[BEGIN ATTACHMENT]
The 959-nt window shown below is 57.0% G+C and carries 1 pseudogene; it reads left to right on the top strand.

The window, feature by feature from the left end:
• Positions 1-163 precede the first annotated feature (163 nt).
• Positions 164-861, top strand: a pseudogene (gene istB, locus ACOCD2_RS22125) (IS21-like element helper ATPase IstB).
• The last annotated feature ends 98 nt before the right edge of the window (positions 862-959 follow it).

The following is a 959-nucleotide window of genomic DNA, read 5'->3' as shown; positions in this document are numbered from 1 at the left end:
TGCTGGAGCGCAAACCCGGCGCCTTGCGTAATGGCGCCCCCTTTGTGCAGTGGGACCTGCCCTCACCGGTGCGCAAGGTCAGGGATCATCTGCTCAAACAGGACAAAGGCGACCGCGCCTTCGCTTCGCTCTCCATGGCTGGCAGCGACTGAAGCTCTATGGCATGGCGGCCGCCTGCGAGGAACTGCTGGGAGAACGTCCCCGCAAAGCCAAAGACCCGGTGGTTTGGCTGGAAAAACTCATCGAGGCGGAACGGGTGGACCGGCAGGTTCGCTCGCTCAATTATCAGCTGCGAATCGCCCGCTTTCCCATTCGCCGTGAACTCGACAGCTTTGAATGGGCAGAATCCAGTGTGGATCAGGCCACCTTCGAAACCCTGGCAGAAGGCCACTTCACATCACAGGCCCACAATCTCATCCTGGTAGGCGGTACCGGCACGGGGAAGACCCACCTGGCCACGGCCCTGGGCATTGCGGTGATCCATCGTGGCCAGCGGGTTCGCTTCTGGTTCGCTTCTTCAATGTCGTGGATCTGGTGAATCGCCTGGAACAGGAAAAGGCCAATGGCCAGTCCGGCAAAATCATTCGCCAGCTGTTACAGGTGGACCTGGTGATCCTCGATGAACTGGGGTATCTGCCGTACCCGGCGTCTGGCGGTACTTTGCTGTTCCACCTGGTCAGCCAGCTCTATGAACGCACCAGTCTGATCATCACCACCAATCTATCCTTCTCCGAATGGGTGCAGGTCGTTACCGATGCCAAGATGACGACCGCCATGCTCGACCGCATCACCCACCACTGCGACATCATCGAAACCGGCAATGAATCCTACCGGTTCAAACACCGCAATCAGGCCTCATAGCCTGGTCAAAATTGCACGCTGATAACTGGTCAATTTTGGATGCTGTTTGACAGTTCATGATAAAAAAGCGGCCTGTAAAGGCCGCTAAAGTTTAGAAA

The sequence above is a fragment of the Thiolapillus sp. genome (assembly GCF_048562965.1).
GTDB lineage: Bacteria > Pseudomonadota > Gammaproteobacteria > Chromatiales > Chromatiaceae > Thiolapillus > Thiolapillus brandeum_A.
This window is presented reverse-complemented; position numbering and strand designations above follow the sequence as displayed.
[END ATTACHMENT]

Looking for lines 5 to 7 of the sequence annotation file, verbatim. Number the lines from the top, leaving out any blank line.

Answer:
• The last annotated feature ends 98 nt before the right edge of the window (positions 862-959 follow it).

The following is a 959-nucleotide window of genomic DNA, read 5'->3' as shown; positions in this document are numbered from 1 at the left end:
TGCTGGAGCGCAAACCCGGCGCCTTGCGTAATGGCGCCCCCTTTGTGCAGTGGGACCTGCCCTCACCGGTGCGCAAGGTCAGGGATCATCTGCTCAAACAGGACAAAGGCGACCGCGCCTTCGCTTCGCTCTCCATGGCTGGCAGCGACTGAAGCTCTATGGCATGGCGGCCGCCTGCGAGGAACTGCTGGGAGAACGTCCCCGCAAAGCCAAAGACCCGGTGGTTTGGCTGGAAAAACTCATCGAGGCGGAACGGGTGGACCGGCAGGTTCGCTCGCTCAATTATCAGCTGCGAATCGCCCGCTTTCCCATTCGCCGTGAACTCGACAGCTTTGAATGGGCAGAATCCAGTGTGGATCAGGCCACCTTCGAAACCCTGGCAGAAGGCCACTTCACATCACAGGCCCACAATCTCATCCTGGTAGGCGGTACCGGCACGGGGAAGACCCACCTGGCCACGGCCCTGGGCATTGCGGTGATCCATCGTGGCCAGCGGGTTCGCTTCTGGTTCGCTTCTTCAATGTCGTGGATCTGGTGAATCGCCTGGAACAGGAAAAGGCCAATGGCCAGTCCGGCAAAATCATTCGCCAGCTGTTACAGGTGGACCTGGTGATCCTCGATGAACTGGGGTATCTGCCGTACCCGGCGTCTGGCGGTACTTTGCTGTTCCACCTGGTCAGCCAGCTCTATGAACGCACCAGTCTGATCATCACCACCAATCTATCCTTCTCCGAATGGGTGCAGGTCGTTACCGATGCCAAGATGACGACCGCCATGCTCGACCGCATCACCCACCACTGCGACATCATCGAAACCGGCAATGAATCCTACCGGTTCAAACACCGCAATCAGGCCTCATAGCCTGGTCAAAATTGCACGCTGATAACTGGTCAATTTTGGATGCTGTTTGACAGTTCATGATAAAAAAGCGGCCTGTAAAGGCCGCTAAAGTTTAGAAA